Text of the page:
Thompson said that White’s track record so far places her squarely in the traditional role of former SEC chairmen in that she seems to be “working hard for consensus among the commissioners before moving ahead with a vote on a rule proposal.” He finds it difficult to predict if White would be “willing to move ahead with a fiduciary rule if the commission splits with a 4-1 or 3-2 vote,” Thompson said. “If you look at past rule challenges in court, most of them involved split votes by the commission.”
The downside that Thompson, Rhoades and other fiduciary advocates see in the agency moving ahead is a watered-down fiduciary standard as the end result.
Rhoades urged advisors to kick up their lobbying efforts.
“We’ve been involved in the fiduciary ‘debate’ for well over a decade,” Rhoades said. Wall Street’s strategy, he said, is to “seek delays and wear out the pro-fiduciary advocates. Yet, now, 2014 could well be a pivotal year. If we care about these issues, this is our time to take action in some fashion—now, not a year from now.”
Meanwhile, Back at DOL …
As for the DOL’s fiduciary redraft, Borzi noted during the mid-March Financial Services Roundtable event that a DOL fiduciary rule is needed because “just like the marketplace has evolved, our structures for monitoring and regulating the marketplace need to evolve as well.”
Since pulling its 2010 fiduciary draft, Borzi said the DOL has spent countless hours getting feedback on the plan, which included “some nuggets of constructive criticism, but most of the time it was just the same old thing: ‘Go away.’”
But Borzi said reissuing a redraft is “a No. 1 priority” for DOL because “it’s a very important” consumer protection issue. “We need to focus like a laser beam on our clients,” she said. “There is confusion about the legal standard for people who give advice.”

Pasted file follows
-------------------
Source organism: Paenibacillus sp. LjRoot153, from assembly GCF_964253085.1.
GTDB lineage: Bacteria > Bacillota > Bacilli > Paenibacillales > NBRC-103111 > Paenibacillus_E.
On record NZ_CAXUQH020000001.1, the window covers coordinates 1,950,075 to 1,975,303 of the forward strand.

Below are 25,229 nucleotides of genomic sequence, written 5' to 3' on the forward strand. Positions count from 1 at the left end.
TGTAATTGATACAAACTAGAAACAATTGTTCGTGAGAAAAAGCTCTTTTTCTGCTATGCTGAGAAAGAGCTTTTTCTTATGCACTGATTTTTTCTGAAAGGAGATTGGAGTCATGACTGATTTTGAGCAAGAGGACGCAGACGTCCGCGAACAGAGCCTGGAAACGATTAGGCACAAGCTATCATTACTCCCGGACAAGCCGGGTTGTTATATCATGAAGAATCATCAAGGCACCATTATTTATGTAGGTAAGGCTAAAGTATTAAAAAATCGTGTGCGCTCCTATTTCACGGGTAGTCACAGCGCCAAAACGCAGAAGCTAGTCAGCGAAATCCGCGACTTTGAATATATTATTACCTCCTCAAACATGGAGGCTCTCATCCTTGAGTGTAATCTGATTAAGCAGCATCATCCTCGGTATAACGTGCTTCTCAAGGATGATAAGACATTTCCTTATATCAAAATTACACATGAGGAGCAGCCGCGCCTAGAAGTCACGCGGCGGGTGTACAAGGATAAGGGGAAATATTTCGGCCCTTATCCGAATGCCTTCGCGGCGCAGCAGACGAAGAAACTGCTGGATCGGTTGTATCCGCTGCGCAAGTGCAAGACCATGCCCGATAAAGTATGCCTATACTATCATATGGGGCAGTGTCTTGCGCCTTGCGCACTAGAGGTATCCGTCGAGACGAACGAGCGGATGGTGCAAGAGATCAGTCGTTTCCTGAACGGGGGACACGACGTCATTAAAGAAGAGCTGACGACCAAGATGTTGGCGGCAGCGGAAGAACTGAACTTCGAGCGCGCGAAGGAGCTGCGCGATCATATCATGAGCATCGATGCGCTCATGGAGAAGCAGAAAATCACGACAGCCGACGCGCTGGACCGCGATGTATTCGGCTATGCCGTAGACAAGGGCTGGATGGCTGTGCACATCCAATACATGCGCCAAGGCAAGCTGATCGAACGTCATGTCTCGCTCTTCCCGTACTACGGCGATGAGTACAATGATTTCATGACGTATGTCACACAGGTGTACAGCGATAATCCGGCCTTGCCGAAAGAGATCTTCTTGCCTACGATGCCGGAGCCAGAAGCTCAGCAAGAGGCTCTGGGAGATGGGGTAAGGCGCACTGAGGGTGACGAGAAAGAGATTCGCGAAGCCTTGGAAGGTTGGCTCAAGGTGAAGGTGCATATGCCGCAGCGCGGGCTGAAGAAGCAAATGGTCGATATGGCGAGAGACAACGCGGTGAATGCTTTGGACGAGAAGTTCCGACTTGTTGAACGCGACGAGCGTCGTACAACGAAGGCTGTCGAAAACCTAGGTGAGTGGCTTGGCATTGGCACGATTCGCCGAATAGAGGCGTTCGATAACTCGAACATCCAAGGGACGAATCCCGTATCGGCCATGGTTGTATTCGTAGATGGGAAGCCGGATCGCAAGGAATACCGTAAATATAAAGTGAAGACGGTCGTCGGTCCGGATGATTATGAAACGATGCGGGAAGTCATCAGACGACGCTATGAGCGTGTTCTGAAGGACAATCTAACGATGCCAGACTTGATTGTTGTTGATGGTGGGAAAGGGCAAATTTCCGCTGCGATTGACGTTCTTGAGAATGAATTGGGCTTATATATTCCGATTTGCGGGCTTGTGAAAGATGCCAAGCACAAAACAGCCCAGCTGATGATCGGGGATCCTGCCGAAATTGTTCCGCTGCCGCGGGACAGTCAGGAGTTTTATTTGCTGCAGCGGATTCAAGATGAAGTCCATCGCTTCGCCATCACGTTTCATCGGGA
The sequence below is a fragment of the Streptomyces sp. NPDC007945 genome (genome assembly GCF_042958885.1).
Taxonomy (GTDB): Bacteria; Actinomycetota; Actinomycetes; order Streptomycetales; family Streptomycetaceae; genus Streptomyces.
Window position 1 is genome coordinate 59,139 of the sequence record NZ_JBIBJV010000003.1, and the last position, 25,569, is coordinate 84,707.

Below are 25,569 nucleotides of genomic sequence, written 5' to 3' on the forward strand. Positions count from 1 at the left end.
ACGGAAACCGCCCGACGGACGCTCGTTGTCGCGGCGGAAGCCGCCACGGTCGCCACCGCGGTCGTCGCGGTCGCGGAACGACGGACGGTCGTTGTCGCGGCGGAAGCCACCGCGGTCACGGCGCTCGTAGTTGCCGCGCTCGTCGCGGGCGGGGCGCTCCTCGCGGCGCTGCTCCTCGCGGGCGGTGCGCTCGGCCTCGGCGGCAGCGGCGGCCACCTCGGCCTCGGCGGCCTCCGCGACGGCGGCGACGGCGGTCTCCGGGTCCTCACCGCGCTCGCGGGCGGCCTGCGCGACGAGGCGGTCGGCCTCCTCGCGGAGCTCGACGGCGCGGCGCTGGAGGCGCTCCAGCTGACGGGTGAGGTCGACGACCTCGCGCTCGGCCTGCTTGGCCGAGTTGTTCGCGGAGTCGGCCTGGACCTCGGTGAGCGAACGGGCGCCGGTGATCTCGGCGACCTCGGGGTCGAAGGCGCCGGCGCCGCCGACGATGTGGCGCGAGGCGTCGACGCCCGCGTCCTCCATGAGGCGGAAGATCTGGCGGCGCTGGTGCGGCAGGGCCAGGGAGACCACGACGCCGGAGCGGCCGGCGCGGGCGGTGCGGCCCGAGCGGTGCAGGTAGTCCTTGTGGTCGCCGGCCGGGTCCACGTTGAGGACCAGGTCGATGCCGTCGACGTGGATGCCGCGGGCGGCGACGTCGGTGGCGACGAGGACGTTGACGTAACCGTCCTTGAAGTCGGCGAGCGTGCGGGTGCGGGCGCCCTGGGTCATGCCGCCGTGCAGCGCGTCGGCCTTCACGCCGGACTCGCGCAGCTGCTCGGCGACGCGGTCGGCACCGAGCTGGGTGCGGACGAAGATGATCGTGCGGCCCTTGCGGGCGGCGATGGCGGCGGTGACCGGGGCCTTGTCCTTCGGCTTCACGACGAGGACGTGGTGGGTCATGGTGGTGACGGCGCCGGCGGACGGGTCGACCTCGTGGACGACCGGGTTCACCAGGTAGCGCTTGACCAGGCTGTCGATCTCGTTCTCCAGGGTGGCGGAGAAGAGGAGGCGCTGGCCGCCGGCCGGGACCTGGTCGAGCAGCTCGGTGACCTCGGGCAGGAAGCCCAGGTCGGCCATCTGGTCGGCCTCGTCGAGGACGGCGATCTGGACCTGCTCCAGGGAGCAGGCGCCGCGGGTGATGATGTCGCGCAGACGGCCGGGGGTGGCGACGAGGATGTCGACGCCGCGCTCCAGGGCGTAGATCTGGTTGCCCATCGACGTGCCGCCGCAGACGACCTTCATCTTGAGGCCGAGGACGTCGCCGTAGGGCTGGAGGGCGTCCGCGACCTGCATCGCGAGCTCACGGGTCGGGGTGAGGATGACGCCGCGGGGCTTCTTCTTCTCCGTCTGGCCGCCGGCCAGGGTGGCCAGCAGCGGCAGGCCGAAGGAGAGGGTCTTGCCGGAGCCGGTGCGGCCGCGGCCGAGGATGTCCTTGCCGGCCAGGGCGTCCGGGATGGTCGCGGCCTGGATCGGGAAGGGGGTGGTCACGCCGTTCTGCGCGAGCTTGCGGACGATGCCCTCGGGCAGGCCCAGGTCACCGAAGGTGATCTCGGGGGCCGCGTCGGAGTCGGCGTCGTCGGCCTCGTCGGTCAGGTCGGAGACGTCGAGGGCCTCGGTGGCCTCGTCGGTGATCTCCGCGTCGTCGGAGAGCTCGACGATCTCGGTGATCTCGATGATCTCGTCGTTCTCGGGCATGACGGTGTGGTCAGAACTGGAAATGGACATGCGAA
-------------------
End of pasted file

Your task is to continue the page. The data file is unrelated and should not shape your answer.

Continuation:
There’s been “a lot of talk” about how two standards—one issued by the SEC and another by DOL—“will [create] all this confusion in the marketplace,” but she stressed that “today there’s confusion in the marketplace.”
Borzi questioned why the industry is “so opposed” to DOL putting out a proposal to spark debate about an issue that needs a “conversation at the national level.”
Rep. Gwen Moore, D-Wis., a member of the House Financial Services Committee, who spoke at the FSR event, said that she agreed with Borzi about the “importance of having a strong fiduciary standard” and noted her support for DOL moving ahead on re-releasing what she called “a discussion template,” as the redrafting has “taken into consideration” the comments made earlier.
However, Moore said she still had concerns about how the proposal will be reworked to address the distinction between investment education and investment advice—an area Borzi said will be updated.
“I’m concerned that an open-ended definition of who’s a fiduciary … would provide that any information could lead to liability on the part of advisors and that this would have a chilling impact on providing education,” Moore said.
Borzi stated in her comments that DOL has “tried to be more specific [in the reproposal] about the difference between education and advice; both are important, and there are different standards that apply.” Education, she argued, “is not fiduciary in nature. Where you cross the line is a harder question, but that’s what we’ve tried to answer.”
Rep. Blaine Luetkemeyer, R-Mo., who also sits on the House Financial Services Committee and was on hand at the FSR event, noted that he was thankful that DOL pulled its initial rule proposal and warned of the rulemaking’s “unintended consequences.” He noted that he wasn’t clear on “the overabundance” of problems the DOL’s redraft is trying to solve. “I haven’t seen this evidence yet,” he said. “Are there laws in place,” he wondered, that “if enforced properly, will solve the problem?”
But Dallas Salisbury of EBRI applauded DOL for its work on the fiduciary redraft. “There clearly needs to be some change in the marketplace to rebuild trust.”